Project Example: Pin Cushion
This project is an example of the Tutorial Style in the Home Ec eCourse.
Today I want to teach you one way to sew a Pin Cushion!
You Will Need:
• 5 or 6 fabric squares (6.5″ in width, can be smaller in length; great way to use scraps)
• 2 Buttons
• Embroidery Thread
• Needle & Thread
• Cotton Batting (the stuffing)
• Bone Folder (optional)
• Sewing Machine
Note: If you’re new to sewing, my ‘How to Use your Sewing Machine for Beginners‘ video will introduce you to your machine and help you get comfortable with simple techniques.
We’re going to use one of my favorite sewing techniques on this pin cushion… it’s an easy version of quilting where we’ll connect pieces of fabric to make stripes.
Put 2 squares front-to-front and sew a straight line on one side. Unfold and iron the new seam flat.
Trim one of the fabrics about 2 inches wide and connect a new square front-to-front with it. Sew a straight line on one side, unfold and iron the new seam flat. Continue doing this until you have enough stripes that they reach 6″ wide. Note: Try different sized stripes and a fun collection of fabric for the best result! And a few crooked lines are a blessing, they make it look even cooler.
As you sew on each new piece, keep the bulk of the fabric AND the majority of the stripes to your left… then sew the straight line along the rightside of the new fabric. It sounds tricky but once you get the hang of it, it’s very easy.
Above is an example of an added stripe (in hand), then with the excess fabric removed.
This is the effect you will get.
Iron flat. I’m a big fan of ironing along the way, it’s like the glue of the fabric world!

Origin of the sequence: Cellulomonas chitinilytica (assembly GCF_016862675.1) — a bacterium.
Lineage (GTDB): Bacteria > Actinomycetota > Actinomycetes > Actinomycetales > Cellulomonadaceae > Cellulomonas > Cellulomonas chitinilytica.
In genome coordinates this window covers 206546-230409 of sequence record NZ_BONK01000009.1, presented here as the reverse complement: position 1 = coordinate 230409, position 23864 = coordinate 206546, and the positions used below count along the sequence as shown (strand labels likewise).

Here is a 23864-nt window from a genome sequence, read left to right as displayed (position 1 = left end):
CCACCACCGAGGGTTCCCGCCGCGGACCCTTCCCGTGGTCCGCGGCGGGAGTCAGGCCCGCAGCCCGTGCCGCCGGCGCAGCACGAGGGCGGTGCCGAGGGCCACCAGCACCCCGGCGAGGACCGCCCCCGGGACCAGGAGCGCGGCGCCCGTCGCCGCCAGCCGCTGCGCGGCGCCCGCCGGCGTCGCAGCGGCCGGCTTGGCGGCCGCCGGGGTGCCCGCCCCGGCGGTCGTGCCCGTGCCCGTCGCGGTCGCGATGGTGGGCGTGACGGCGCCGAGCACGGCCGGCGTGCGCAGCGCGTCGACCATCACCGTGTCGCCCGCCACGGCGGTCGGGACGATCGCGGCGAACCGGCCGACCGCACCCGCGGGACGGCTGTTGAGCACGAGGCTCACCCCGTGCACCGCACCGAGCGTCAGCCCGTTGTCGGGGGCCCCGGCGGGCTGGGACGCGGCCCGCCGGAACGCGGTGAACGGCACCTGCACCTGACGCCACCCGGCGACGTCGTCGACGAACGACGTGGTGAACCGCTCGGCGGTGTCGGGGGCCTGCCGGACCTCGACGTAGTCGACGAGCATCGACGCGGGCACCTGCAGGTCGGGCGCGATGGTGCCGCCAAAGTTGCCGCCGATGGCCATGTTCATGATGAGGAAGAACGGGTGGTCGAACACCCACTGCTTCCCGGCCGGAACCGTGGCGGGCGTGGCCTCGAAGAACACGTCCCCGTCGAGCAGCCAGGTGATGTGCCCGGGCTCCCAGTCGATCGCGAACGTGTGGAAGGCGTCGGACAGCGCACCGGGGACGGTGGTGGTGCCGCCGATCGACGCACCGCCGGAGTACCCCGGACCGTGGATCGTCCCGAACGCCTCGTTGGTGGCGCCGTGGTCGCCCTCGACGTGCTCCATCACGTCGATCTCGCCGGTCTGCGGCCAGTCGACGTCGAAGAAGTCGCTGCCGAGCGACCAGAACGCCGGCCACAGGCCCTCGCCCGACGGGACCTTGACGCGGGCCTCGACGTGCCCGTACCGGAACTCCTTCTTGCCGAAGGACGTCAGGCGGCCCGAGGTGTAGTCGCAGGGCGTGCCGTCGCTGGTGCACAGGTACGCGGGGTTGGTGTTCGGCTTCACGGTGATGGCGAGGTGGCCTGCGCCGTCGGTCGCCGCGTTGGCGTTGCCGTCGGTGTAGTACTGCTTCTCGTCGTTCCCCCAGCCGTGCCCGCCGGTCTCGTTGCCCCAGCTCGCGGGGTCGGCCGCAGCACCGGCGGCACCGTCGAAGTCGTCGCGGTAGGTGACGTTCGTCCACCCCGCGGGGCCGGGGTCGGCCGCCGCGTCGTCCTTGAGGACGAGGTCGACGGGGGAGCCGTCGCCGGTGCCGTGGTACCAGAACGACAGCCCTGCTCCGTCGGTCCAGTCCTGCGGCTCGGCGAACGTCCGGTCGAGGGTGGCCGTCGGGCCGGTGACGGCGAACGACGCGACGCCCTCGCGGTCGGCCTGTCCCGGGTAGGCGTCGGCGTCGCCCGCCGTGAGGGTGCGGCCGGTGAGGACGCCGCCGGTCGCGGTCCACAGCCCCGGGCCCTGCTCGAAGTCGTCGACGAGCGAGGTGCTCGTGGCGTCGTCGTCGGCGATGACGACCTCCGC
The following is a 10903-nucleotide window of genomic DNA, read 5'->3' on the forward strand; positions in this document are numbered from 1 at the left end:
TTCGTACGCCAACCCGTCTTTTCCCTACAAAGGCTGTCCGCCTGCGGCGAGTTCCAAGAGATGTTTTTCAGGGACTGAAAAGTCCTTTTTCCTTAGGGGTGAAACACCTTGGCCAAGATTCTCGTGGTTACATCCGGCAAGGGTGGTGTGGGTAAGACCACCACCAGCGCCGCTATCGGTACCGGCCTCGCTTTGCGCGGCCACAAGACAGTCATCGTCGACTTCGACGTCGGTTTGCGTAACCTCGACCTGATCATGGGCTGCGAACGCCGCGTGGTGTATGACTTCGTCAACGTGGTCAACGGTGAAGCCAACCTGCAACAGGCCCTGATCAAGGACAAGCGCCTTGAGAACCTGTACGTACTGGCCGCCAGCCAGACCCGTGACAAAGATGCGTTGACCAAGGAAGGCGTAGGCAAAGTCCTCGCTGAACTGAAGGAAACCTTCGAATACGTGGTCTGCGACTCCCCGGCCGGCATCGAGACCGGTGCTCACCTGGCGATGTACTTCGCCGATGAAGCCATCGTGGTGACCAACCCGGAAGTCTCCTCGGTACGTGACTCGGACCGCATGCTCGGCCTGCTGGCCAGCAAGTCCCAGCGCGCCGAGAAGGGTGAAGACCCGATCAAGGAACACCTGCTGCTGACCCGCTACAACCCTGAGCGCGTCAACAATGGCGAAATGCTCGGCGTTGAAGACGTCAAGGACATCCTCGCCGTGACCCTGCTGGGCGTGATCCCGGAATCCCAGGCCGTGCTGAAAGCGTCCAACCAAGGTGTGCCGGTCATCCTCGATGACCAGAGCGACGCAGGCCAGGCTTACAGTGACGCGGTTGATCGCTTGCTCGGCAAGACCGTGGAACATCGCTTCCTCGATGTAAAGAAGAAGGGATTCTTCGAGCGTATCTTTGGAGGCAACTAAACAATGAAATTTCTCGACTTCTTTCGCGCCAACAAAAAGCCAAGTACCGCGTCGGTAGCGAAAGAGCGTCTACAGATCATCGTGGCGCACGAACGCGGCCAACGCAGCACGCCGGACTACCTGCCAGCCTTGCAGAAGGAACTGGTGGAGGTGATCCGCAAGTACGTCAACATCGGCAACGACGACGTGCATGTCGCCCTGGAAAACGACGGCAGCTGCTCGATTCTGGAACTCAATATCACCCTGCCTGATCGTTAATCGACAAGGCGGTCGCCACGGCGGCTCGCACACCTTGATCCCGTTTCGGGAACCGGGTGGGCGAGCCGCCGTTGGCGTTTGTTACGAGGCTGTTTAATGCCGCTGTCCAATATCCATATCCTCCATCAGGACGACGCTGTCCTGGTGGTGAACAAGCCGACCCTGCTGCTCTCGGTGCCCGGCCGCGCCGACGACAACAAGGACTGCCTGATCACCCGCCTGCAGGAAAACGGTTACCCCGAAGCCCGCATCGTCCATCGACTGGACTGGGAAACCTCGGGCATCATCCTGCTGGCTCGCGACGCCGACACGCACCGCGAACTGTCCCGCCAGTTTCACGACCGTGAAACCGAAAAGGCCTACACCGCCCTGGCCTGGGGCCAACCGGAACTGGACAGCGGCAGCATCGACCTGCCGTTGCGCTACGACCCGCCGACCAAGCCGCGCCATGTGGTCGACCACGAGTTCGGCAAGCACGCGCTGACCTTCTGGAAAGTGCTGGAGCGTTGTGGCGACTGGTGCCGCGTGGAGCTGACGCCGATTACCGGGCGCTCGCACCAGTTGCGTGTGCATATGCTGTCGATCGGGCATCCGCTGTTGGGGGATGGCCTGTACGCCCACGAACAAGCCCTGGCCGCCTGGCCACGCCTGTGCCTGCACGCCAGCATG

Trim any jagged ends into a straight edge. You can also trim the height to 6″ tall and cut the width to 6″ as well. Note: If your front seems thin/see-through, you may want to add a liner. Just layer it behind the striped fabric (your pinned fabrics will be layered in this order:
1 = liner
2 = striped fabric (goodside facing up])
3 = back piece (goodside facing down)
Chose a piece of fabric for the back that measures 6×6″, pin it good side to good side with the striped fabric you just created (i forgot to trim the width to 6″ for the photo above, yours will be the same size as your back piece). When pining your squares, leave an ‘opening reminder’ (mine is the 2 red pins) so that you remember to leave a 2″ opening for stuffing the pin cushion.
Start at the opening reminder (backstitch to begin) and sew around the square, ending at the other opening reminder (leaving a 2″ opening).
Notice how the yellow scissors show the opening. Trim all four corners off without cutting into the stitching. This helps your corners be pointy once it’s turned right-side-out.
Use a bone folder to poke the corners from the inside until they look square. Then iron your pin cushion and guide the folds at the opening to sit ready for stitching.
Stuff your pin cushion making sure that there is stuffing in the corners too. For pin cushions, it’s good to put lots of stuffing so that it’s semi-firm. Using a needle and matching thread, stitch the opening closed with a small blanket or whip stitch (or any stitch you feel comfortable with).
Pick out 2 buttons and a thread that compliments your pin cushion nicely.
We’re going to use a button center to take away some of the puffy roundness. Using a long needle and embroidery thread, sew both your buttons on at the same time (one on each side). Notice the harder you pull the thread, the deeper the buttons will set into the pillow. I pulled mine a medium amount, like a sticky twizzler.
Note: Putting a button on both sides of the pillow acts as a ‘stopper’ so that your stitches do not rip through the fabric. It’s also really pretty.
Congrats! You made a pin cushion from scratch!!